Chicken tikka is one of the most delicious ways to pack huge flavor into an ordinary chicken breast. First, the chicken is marinated in a yoghurt mixture containing various spices, including cumin, coriander, and turmeric.
The yoghurt helps tenderize the meat, while the turmeric stains it a beautiful yellow/orange color. The chicken is then grilled over charcoal, adding a beautiful barbecue and charred flavor.
Commonly, it is served with yoghurt, lemon and flatbreads.
11. Kothu Roti: Sri Lanka
Kothu roti consists of diced flatbread which is stir-fried with scrambled egg, onions, chilies, spices, and various vegetables or meat such as beef, chicken or mutton.
Food vendors serve kothu roti into the late evening, filling the streets with sizzling sounds and tantalizing aromas.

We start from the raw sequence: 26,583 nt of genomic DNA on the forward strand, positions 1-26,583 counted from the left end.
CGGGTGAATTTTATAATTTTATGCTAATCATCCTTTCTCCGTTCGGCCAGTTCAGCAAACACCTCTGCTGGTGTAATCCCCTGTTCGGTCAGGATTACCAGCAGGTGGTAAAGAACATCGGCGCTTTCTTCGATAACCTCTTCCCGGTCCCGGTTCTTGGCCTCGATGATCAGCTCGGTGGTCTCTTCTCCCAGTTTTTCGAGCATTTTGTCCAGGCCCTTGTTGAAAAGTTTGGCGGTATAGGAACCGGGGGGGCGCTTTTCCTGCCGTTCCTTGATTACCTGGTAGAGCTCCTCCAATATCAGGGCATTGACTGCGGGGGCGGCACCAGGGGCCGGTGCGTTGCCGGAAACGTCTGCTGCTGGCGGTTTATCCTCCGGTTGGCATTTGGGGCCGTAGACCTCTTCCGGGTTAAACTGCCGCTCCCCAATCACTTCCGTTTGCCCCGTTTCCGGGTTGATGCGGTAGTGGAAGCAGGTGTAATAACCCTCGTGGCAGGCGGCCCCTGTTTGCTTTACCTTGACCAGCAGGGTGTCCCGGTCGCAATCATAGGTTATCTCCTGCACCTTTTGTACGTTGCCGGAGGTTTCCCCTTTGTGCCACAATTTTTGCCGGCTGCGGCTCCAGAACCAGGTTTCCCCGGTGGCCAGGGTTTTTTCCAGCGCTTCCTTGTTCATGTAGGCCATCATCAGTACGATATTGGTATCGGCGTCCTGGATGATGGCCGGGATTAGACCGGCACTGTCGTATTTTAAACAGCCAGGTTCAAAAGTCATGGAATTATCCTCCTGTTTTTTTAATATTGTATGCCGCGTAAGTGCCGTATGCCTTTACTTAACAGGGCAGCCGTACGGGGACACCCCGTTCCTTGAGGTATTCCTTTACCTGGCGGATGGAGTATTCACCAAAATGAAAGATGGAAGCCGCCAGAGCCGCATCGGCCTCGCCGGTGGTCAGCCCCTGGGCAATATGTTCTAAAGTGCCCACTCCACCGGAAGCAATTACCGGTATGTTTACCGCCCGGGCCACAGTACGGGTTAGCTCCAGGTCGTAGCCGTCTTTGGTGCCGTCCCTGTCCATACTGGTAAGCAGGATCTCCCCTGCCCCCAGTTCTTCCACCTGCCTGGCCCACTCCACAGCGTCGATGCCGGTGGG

12. Gado-gado: Indonesia
A simple salad dish that is irresistibly delicious is hard to come by, but gado-gado is just that. A variety of vegetables including potatoes, spinach, and beansprouts are blanched and served with an indulgent peanut sauce.
Prawn crackers and an Indonesian fermented soybean product called tempeh are often included, adding more Imai and savouriness to the dish.
13. Gỏi Cuốn: Vietnam
Gỏi Cuốn, or Vietnamese rice paper rolls, are packed with bright and refreshing flavors. There are a mixture of lettuce, bean sprouts, noodles, basil and shrimp, delicately rolled in thin rice paper, and served alongside a peanut dipping sauce.
The vivid pink and orange of the prawns lining the rice paper rolls make a stunning pattern with intertwining mint leaves. It is the perfect umami-packed yet refreshing dish.
14. Yakitori: Japan
Yakitori are typically small pieces of chicken that have been skewered and cooked over a charcoal fire. Whilst chicken is typically used, many other ingredients can also be enjoyed such as wagyu beef, various vegetables, and even animal organs.
The ingredients are seasoned beforehand, either with salt or a special sauce that glazes over as it cooks over the charcoal.
15. Cong You Bing: China